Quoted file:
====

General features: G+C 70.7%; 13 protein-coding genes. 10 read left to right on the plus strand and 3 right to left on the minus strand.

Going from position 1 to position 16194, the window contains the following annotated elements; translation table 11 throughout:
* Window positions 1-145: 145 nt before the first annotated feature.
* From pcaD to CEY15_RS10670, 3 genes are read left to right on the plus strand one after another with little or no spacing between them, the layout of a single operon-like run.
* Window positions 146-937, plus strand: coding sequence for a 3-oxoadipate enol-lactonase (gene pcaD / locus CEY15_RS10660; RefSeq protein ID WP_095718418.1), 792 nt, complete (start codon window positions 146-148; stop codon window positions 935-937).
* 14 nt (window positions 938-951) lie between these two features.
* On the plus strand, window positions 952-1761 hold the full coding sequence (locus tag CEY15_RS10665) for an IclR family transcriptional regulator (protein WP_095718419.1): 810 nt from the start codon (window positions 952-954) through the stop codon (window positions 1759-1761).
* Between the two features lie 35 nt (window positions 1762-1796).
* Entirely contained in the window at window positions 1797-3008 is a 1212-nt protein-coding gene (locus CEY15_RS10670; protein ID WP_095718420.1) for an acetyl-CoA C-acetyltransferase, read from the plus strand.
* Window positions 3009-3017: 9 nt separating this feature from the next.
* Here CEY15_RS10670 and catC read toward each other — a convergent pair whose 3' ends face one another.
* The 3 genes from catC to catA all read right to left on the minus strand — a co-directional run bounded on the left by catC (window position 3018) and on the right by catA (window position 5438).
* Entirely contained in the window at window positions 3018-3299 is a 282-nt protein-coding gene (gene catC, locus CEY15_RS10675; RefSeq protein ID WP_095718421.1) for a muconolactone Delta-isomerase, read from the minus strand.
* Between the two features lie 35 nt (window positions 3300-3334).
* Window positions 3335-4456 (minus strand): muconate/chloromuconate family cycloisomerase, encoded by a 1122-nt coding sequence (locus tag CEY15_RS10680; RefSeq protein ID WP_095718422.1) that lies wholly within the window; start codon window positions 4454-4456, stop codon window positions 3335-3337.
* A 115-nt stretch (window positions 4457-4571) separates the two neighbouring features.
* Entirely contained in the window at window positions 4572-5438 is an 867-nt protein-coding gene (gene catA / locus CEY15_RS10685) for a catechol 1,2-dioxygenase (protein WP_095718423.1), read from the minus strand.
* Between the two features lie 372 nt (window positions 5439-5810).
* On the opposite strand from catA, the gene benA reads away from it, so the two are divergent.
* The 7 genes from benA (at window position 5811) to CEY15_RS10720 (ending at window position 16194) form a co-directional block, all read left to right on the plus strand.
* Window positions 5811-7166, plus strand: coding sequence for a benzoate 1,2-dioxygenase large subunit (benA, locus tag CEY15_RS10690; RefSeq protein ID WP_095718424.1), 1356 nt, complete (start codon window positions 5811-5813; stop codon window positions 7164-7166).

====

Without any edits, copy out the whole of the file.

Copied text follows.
General features: G+C 70.7%; 13 protein-coding genes. 10 read left to right on the plus strand and 3 right to left on the minus strand.

Going from position 1 to position 16194, the window contains the following annotated elements; translation table 11 throughout:
* Window positions 1-145: 145 nt before the first annotated feature.
* From pcaD to CEY15_RS10670, 3 genes are read left to right on the plus strand one after another with little or no spacing between them, the layout of a single operon-like run.
* Window positions 146-937, plus strand: coding sequence for a 3-oxoadipate enol-lactonase (gene pcaD / locus CEY15_RS10660; RefSeq protein ID WP_095718418.1), 792 nt, complete (start codon window positions 146-148; stop codon window positions 935-937).
* 14 nt (window positions 938-951) lie between these two features.
* On the plus strand, window positions 952-1761 hold the full coding sequence (locus tag CEY15_RS10665) for an IclR family transcriptional regulator (protein WP_095718419.1): 810 nt from the start codon (window positions 952-954) through the stop codon (window positions 1759-1761).
* Between the two features lie 35 nt (window positions 1762-1796).
* Entirely contained in the window at window positions 1797-3008 is a 1212-nt protein-coding gene (locus CEY15_RS10670; protein ID WP_095718420.1) for an acetyl-CoA C-acetyltransferase, read from the plus strand.
* Window positions 3009-3017: 9 nt separating this feature from the next.
* Here CEY15_RS10670 and catC read toward each other — a convergent pair whose 3' ends face one another.
* The 3 genes from catC to catA all read right to left on the minus strand — a co-directional run bounded on the left by catC (window position 3018) and on the right by catA (window position 5438).
* Entirely contained in the window at window positions 3018-3299 is a 282-nt protein-coding gene (gene catC, locus CEY15_RS10675; RefSeq protein ID WP_095718421.1) for a muconolactone Delta-isomerase, read from the minus strand.
* Between the two features lie 35 nt (window positions 3300-3334).
* Window positions 3335-4456 (minus strand): muconate/chloromuconate family cycloisomerase, encoded by a 1122-nt coding sequence (locus tag CEY15_RS10680; RefSeq protein ID WP_095718422.1) that lies wholly within the window; start codon window positions 4454-4456, stop codon window positions 3335-3337.
* A 115-nt stretch (window positions 4457-4571) separates the two neighbouring features.
* Entirely contained in the window at window positions 4572-5438 is an 867-nt protein-coding gene (gene catA / locus CEY15_RS10685) for a catechol 1,2-dioxygenase (protein WP_095718423.1), read from the minus strand.
* Between the two features lie 372 nt (window positions 5439-5810).
* On the opposite strand from catA, the gene benA reads away from it, so the two are divergent.
* The 7 genes from benA (at window position 5811) to CEY15_RS10720 (ending at window position 16194) form a co-directional block, all read left to right on the plus strand.
* Window positions 5811-7166, plus strand: coding sequence for a benzoate 1,2-dioxygenase large subunit (benA, locus tag CEY15_RS10690; RefSeq protein ID WP_095718424.1), 1356 nt, complete (start codon window positions 5811-5813; stop codon window positions 7164-7166).